At least 50 people were killed on Friday after a train ploughed into revellers celebrating a Hindu festival in northern India, police said, the latest major accident on the country's crumbling rail network. A crowd had gathered on railway tracks in the city of Amritsar in Punjab state to watch a fireworks show marking the Dussehra festival when the train barrelled down the line at speed. "There are more than 50 dead. The priority now is to take the injured to the hospital," Amritsar city police commissioner SS Srivastava told reporters. More than 60 people who were injured were being given emergency treatment at various hospitals across the city, he added. An AFP photographer at the scene said some victims had lost limbs in the accident while others suffered head wounds. A crowd gathers at the site of the train accident Credit: Prabhjot Gill/AP "There was a lot of noise as firecrackers were being let off and it appears they (victims) were unable to hear the approaching train," a police official told AFP on condition of anonymity. An eyewitness told a local TV channel there was "utter commotion" when the crowds noticed the train "coming very fast" towards them. "Everyone was running helter-skelter and suddenly the train crashed into the crowds of people," he said. Indian relatives and revellers gather around the bodies of the victims of a train accident during the Hindu festival of Dussehra in Amritsar Credit: NARINDER NANU/AFP Punjab Chief Minister Amarinder Singh ordered an investigation into the deadly accident and announced a monetary compensation of 500,000 rupees ($6800) each to the family of the victims. "We have reports that some 50-60 people have died. We have asked all hospitals to remain open through the night so that the injured can be treated," Singh told reporters. Prime Minister Narendra Modi said he was extremely saddened by the "heart-wrenching tragedy" and asked officials to provide immediate assistance to the injured. Some relatives of the deceased blamed the authorities for allowing a "big function" to be held next to the railway track. An eyewitness said people were taking pictures on their mobile phones and "they were not given any warning that they should not stand on the tracks." India's railway network is the world's fourth largest and remains the main form of travel in the vast country, but it is poorly funded and deadly accidents often occur. The country is home to hundreds of railway crossings that are unmanned and particularly accident prone, with people often ignoring oncoming train warnings.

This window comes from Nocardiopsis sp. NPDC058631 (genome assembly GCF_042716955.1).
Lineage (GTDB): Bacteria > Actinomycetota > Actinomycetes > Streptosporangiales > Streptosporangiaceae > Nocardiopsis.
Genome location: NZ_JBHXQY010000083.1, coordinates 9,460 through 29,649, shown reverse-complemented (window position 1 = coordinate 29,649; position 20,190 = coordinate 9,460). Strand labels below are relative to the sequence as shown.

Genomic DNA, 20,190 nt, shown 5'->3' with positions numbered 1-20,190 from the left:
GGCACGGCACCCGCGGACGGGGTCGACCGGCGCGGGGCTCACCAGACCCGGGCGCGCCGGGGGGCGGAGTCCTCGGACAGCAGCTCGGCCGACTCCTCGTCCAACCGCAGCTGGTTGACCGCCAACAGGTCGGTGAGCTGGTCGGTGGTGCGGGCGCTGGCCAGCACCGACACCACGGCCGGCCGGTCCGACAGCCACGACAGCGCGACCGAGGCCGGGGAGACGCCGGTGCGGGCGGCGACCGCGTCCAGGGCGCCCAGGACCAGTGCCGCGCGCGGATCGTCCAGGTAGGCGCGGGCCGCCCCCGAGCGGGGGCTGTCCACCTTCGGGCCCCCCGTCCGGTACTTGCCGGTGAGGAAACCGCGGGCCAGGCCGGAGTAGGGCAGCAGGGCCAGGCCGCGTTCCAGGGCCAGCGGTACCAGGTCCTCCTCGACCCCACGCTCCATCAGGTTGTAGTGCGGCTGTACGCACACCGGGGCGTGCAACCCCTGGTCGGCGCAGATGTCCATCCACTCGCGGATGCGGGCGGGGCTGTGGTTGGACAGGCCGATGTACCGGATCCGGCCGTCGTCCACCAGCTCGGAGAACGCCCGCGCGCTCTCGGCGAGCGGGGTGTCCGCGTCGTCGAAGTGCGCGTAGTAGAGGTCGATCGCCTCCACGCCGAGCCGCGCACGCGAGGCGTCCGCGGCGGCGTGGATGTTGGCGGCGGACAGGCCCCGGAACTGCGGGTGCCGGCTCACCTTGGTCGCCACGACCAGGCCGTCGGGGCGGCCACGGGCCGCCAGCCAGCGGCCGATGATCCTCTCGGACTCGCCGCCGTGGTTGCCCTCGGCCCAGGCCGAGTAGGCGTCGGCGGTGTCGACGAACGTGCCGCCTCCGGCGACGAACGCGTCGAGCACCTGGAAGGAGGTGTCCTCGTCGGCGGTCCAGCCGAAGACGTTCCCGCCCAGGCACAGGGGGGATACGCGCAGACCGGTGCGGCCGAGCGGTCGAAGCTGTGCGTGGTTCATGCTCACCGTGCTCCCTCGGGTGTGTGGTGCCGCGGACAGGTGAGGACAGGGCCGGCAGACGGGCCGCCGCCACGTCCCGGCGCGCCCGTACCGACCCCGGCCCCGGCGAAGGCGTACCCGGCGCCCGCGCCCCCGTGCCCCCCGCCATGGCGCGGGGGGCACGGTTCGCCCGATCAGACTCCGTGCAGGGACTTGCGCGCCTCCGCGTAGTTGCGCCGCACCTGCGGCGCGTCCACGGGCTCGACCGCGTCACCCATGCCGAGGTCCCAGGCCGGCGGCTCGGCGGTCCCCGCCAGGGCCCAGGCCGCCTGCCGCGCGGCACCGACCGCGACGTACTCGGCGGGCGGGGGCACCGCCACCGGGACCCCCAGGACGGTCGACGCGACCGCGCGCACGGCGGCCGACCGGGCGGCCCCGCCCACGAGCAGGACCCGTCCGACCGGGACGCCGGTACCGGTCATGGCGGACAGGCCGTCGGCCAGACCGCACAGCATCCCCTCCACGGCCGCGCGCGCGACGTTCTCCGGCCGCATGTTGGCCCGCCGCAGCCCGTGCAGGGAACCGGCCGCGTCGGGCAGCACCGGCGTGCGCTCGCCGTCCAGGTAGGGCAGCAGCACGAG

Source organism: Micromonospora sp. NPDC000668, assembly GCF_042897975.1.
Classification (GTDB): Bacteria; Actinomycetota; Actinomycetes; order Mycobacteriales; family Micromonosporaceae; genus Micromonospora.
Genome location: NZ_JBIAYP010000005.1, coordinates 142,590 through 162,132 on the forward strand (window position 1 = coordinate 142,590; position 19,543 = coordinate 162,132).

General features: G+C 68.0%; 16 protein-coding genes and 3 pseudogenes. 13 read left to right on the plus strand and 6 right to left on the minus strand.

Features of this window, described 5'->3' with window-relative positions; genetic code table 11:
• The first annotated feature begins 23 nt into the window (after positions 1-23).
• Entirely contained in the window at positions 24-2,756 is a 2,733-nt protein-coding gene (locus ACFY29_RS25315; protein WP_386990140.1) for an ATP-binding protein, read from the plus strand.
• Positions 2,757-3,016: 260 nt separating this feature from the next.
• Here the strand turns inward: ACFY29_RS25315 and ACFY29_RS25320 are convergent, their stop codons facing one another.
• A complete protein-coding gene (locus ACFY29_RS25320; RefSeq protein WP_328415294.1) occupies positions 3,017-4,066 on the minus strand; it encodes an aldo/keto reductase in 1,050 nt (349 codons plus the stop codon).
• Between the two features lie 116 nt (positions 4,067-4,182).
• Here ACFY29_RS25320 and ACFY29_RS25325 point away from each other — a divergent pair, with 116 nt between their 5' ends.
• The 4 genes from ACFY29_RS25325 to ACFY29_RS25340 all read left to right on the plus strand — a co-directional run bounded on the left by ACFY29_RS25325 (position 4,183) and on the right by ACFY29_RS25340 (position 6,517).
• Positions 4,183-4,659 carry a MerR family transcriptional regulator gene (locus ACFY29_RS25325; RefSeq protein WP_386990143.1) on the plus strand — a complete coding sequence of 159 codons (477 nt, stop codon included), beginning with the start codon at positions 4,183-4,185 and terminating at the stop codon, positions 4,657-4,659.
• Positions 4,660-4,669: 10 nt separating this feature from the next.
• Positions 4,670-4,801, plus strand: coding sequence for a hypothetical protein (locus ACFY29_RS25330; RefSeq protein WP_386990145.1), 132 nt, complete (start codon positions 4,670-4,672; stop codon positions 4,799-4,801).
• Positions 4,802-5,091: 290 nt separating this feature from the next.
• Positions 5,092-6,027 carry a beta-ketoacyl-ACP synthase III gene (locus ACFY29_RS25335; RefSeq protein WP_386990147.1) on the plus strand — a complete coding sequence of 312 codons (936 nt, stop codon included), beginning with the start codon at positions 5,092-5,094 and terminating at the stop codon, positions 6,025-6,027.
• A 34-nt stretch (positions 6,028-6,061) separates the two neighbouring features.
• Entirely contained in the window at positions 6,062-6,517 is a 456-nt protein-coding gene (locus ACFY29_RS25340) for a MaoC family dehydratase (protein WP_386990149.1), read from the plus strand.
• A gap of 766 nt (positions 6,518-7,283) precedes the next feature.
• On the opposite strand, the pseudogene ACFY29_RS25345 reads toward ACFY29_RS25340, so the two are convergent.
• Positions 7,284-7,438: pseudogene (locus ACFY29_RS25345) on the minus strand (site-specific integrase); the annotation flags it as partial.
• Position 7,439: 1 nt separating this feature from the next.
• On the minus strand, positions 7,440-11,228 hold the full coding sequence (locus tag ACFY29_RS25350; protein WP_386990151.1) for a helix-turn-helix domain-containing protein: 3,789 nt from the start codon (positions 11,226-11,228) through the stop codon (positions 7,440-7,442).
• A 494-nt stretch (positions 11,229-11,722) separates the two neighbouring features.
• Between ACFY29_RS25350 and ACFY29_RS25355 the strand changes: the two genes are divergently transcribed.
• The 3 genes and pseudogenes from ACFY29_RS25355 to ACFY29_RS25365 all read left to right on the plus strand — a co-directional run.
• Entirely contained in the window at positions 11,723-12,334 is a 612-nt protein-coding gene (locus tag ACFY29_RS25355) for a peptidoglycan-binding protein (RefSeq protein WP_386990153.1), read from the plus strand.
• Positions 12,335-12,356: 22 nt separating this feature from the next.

At least 50 people were killed Friday after a train plowed into revellers gathered to watch a Hindu festival in India's northern Amritsar city, police said. The train hit a crowd standing on the railway line to watch a fireworks show during Dussehra celebrations, police and eyewitnesses said. The priority now is to take the injured to the hospital," Amritsar city police commissioner S. S. Srivastava told reporters.
There are those in the Conservative Party so against Brexit that they are willing to gang up with the opposition to vote down Theresa May’s deal in order to secure a second referendum. For a start, there isn’t time before Britain leaves the European Union. This means that to have any chance of a referendum affecting the outcome of Brexit, Britain would need to extend the Article 50 process that governs its departure, something that would require both the EU’s agreement and fresh legislation in Parliament.
China is planning to launch its own 'artificial moon' by 2020 to replace streetlamps and lower electricity costs in urban areas, state media reported Friday. Chengdu, a city in southwestern Sichuan province, is developing "illumination satellites" which will shine in tandem with the real moon, but are eight times brighter, according to China Daily. The first man-made moon will launch from Xichang Satellite Launch Center in Sichuan, with three more to follow in 2022 if the first test goes well, said Wu Chunfeng, head of Tian Fu New Area Science Society, the organization responsible for the project.